My students are embarking on an annual journey at our school we call the Academic Exposition, or Expo, which is a big research paper and presentation. We take a day at school for everyone to show their stuff and all the parents come to see what their children have learned. It is an arduous journey to say the least.
In past years, the Expo has not been well guided, leaving the students with their topics and a stack of notecards and expecting them to find their way out of the academic wilderness on their own. This year, we decided to be more directive and instructive on the journey, the idea being to make it more meaningful for them (and us) and maybe even a little fun. Being a good guide, I’m learning (again), is hard work.
At the heart of research lies the adage that your paper is only as good as your question. Both the middle school English teacher and I sat with each of our charges individually to hammer out their vague interests into specific and hopefully interesting questions. The topics ranged from concussions in sports to CNC 3-D printing technology to why we turn prisons into tourist attractions to epilepsy. The last one came from Pete, one of my students who lives with epilepsy and, because of his changing teenage body, has had a very hard year regulating his medication and controlling his seizures. When we sat down for his conference he said, “My question is, ‘How close are we to finding a cure for epilepsy?’”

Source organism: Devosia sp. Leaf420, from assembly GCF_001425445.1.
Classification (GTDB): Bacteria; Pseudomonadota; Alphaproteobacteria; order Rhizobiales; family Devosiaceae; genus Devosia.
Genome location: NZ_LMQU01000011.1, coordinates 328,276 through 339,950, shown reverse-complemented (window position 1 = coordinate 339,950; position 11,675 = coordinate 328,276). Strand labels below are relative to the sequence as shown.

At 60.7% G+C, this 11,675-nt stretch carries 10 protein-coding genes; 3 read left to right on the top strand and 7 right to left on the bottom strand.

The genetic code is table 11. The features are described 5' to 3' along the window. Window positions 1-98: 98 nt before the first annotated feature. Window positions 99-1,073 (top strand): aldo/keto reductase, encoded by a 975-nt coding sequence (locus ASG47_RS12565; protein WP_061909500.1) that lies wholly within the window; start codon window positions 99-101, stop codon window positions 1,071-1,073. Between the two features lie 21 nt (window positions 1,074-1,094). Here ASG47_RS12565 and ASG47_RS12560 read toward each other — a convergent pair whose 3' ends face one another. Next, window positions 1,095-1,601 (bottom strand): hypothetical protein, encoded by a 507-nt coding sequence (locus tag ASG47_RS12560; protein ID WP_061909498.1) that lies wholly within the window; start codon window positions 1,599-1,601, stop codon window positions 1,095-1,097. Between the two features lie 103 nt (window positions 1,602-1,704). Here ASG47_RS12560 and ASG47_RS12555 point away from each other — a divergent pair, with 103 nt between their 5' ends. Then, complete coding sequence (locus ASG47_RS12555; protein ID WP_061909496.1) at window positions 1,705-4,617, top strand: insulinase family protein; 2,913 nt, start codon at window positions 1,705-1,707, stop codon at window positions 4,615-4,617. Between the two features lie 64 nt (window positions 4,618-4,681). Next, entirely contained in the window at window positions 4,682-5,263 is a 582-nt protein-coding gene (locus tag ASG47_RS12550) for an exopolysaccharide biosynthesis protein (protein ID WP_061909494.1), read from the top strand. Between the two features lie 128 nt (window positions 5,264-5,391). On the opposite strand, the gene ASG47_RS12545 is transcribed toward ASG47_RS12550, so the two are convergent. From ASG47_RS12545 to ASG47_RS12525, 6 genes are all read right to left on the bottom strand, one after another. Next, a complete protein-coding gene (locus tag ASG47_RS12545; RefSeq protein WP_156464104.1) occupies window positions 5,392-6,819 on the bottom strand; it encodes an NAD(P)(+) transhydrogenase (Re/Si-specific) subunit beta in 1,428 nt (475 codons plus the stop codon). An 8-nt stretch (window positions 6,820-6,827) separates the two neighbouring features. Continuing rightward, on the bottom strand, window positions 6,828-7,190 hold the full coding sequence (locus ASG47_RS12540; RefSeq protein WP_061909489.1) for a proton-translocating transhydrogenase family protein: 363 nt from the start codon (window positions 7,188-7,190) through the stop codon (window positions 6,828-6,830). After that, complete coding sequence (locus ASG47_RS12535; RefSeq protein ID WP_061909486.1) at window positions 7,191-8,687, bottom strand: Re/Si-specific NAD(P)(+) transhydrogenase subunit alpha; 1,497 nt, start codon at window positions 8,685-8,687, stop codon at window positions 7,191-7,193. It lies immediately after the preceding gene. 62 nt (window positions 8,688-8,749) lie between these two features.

All I could think was, “Not close enough.”
Yesterday during class, we spent time in the computer lab so they could look for sources. As we searched, he found a rather extensive list of people in history who had epilepsy. He called out across the room, “Mr. B-C, Alexander the Great had epilepsy.” As the others surfed and searched, our time was punctuated by his continual uncovering of this geneology of sorts: Napoleon Bonaparte, Michelangelo, Leonardo da Vinci, Vincent Van Gogh – at which point I said, “Do you feel like you need to go paint something?”
“Mr. B-C,” he said, “Theodore Roosevelt!”
One of the other students, weary of the role call, responded, “You know, Pete, not everyone in the world has epilepsy.”
He was undaunted. “But – Theodore Roosevelt.”
Discovery that he was of the house and lineage of people who were known for more than the disease they shared in common was encouraging, even life-giving to this bright young man. He was beginning to understand he belonged to a group that mattered. He was not alone in his struggle, nor in his seizures. I thought of Hemingway’s old man, fighting with the fish and feeling the pain of his bone spur, only to be comforted by the thought that Joe DiMaggio understood how he hurt. The validation that our pain and our wounds are not unique is one of the most profound invitations to community that we receive.
So Pete’s exposition appears to be to go out and find himself, or at least his kinfolk, out there in the great unknown, to find those in whom he recognizes himself, or – better yet – those who help him see his epilepsy as something other than his most defining word. Perhaps, in another generation, a kid will look up from his or her own discovery and say to the teacher, “Hey! Pete had epilepsy, too!”